This course is designed to impart a skill necessary for critical thinking, namely that of evaluating arguments (lines of reasoning aimed at a conclusion). In this sense of the word, arguments are a crucial part of our everyday thought and talk, not to mention pervasive in legal, political, and academic discourse. In a good argument, the premises offer good reasons to believe the conclusion — in the best case, if the premises are true then the conclusion has to be true. But arguments come in many varieties with varying degrees of power, and even bad arguments can be deceptively compelling. We will explore techniques for evaluating both the quality of formal arguments and also the quality of everyday reasoning.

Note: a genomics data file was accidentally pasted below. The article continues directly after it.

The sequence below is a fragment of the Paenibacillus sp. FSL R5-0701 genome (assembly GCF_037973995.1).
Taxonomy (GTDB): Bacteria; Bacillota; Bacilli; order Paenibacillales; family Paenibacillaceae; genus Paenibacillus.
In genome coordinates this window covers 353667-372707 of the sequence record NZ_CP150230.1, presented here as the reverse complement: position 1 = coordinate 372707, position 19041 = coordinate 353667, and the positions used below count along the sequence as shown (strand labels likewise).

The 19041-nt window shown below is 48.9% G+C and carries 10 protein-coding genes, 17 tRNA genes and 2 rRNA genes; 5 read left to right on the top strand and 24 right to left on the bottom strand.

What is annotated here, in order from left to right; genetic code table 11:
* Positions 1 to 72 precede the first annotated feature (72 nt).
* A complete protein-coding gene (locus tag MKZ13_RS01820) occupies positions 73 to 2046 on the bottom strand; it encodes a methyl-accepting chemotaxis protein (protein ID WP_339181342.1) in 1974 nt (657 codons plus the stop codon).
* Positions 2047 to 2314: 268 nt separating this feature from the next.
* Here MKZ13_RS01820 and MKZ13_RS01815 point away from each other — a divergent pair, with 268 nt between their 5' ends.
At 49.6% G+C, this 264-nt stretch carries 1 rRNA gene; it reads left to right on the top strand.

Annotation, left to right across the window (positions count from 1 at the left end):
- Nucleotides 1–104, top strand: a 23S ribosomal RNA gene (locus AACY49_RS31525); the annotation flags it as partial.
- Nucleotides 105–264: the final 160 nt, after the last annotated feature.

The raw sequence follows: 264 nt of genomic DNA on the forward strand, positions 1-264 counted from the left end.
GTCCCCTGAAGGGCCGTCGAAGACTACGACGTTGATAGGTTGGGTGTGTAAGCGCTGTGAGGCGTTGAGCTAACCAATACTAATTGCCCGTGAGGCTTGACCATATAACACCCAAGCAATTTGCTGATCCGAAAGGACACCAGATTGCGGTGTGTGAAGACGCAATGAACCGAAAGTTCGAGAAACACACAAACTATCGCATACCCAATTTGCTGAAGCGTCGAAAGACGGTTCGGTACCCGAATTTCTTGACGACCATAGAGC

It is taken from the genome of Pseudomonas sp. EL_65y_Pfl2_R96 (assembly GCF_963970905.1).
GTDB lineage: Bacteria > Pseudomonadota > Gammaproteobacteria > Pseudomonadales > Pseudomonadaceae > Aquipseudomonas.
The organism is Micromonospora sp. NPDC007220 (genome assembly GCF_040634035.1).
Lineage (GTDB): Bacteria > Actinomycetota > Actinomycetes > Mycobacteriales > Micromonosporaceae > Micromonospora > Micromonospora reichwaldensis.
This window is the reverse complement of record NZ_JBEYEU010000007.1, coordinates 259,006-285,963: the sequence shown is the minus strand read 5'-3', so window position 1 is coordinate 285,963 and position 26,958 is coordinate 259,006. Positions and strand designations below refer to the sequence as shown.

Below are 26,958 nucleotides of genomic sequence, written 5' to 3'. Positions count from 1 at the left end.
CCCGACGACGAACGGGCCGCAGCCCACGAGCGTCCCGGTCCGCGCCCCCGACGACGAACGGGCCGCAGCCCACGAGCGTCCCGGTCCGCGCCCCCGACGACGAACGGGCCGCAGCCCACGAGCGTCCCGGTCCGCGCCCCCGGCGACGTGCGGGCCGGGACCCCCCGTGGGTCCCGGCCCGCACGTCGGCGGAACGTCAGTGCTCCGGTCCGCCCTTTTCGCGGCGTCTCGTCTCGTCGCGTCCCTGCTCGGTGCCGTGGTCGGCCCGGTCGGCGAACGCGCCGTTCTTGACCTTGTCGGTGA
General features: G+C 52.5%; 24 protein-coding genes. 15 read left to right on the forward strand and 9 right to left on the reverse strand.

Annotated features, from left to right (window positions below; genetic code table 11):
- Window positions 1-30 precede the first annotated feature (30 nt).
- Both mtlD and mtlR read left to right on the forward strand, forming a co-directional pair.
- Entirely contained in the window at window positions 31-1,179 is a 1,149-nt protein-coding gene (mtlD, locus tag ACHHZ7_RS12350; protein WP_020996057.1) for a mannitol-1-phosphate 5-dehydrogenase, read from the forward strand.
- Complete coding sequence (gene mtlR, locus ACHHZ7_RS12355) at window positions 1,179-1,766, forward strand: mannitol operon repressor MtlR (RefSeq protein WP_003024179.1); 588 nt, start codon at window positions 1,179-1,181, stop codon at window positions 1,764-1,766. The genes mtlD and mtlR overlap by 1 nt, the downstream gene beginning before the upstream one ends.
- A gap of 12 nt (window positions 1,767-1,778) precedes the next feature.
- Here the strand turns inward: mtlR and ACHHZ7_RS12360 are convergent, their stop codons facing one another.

Assignments will include weekly problem sets, computer-aided study and standardized exams.
The course is open to students from all areas of the University interested in improving their reasoning ability and their ability to construct and recognize compelling arguments. These skills may be helpful in a wide variety of university subjects and extra-academic pursuits.
2 hr lecture and 1 hr discussion per week